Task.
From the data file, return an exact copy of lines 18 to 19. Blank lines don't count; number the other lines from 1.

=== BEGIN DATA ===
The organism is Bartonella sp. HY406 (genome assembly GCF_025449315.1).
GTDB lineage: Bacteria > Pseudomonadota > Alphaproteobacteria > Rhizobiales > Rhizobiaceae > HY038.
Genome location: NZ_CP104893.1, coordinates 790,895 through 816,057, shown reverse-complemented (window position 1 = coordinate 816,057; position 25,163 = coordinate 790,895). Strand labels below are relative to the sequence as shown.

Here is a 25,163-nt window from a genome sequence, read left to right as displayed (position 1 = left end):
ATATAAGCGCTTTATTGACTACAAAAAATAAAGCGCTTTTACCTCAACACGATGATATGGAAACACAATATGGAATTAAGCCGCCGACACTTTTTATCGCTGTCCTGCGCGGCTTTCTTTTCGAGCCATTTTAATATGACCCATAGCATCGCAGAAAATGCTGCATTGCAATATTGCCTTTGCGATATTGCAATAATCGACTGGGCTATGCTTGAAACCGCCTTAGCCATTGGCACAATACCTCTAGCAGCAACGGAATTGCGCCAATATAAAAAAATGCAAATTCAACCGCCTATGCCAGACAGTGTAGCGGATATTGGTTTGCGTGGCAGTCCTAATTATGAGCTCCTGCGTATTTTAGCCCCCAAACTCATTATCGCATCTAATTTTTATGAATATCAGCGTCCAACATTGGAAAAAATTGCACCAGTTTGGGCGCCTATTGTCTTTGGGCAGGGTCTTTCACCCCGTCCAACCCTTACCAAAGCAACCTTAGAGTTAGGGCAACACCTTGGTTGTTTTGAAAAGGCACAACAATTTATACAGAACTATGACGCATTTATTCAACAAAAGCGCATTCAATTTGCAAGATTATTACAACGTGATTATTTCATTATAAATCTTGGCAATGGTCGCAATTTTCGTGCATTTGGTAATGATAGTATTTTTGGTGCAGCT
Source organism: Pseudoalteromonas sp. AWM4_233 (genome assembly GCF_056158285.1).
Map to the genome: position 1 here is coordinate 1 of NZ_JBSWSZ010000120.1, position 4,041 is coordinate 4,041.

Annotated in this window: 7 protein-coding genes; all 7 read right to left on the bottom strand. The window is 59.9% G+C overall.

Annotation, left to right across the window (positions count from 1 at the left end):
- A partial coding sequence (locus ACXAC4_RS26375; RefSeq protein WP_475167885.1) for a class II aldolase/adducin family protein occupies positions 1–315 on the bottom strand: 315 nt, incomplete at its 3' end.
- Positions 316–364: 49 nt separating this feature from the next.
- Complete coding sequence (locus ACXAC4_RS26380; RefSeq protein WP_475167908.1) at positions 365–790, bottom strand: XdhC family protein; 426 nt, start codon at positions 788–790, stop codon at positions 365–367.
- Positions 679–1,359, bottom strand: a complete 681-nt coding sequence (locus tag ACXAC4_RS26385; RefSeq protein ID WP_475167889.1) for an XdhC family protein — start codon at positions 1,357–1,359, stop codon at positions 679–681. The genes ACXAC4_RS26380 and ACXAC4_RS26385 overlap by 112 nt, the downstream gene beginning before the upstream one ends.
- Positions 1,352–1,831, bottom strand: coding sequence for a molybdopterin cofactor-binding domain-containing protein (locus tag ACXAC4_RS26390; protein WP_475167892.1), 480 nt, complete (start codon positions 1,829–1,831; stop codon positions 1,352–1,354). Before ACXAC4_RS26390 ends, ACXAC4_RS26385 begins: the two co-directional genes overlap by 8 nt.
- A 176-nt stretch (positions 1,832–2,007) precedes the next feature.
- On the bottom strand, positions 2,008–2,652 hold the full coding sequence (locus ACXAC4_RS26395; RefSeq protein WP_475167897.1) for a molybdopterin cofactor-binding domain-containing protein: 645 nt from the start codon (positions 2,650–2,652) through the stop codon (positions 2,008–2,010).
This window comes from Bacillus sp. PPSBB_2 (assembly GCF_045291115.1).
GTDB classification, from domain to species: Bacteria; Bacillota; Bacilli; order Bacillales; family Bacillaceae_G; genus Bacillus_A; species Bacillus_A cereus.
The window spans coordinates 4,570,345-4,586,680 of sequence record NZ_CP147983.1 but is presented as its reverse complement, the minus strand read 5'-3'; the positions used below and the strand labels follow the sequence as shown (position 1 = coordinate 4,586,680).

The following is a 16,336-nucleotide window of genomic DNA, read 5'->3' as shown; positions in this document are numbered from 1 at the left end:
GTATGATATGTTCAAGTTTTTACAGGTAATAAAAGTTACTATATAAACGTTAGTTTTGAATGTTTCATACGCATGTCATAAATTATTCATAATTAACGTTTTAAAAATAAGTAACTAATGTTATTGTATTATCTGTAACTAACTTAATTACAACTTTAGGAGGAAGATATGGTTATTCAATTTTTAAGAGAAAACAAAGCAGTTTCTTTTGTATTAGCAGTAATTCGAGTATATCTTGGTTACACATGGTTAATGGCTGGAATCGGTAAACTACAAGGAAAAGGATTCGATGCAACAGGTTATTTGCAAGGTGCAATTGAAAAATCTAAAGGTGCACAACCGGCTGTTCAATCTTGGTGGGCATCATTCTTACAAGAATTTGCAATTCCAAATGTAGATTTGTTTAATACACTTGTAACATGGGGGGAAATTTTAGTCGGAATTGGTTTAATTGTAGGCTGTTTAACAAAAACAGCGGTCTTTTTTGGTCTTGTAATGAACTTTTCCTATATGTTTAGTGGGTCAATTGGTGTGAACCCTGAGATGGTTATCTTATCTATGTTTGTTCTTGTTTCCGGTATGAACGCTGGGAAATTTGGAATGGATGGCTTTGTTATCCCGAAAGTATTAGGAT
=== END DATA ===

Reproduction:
GTDB classification, from domain to species: Bacteria; Bacillota; Bacilli; order Bacillales; family Bacillaceae_G; genus Bacillus_A; species Bacillus_A cereus.
The window spans coordinates 4,570,345-4,586,680 of sequence record NZ_CP147983.1 but is presented as its reverse complement, the minus strand read 5'-3'; the positions used below and the strand labels follow the sequence as shown (position 1 = coordinate 4,586,680).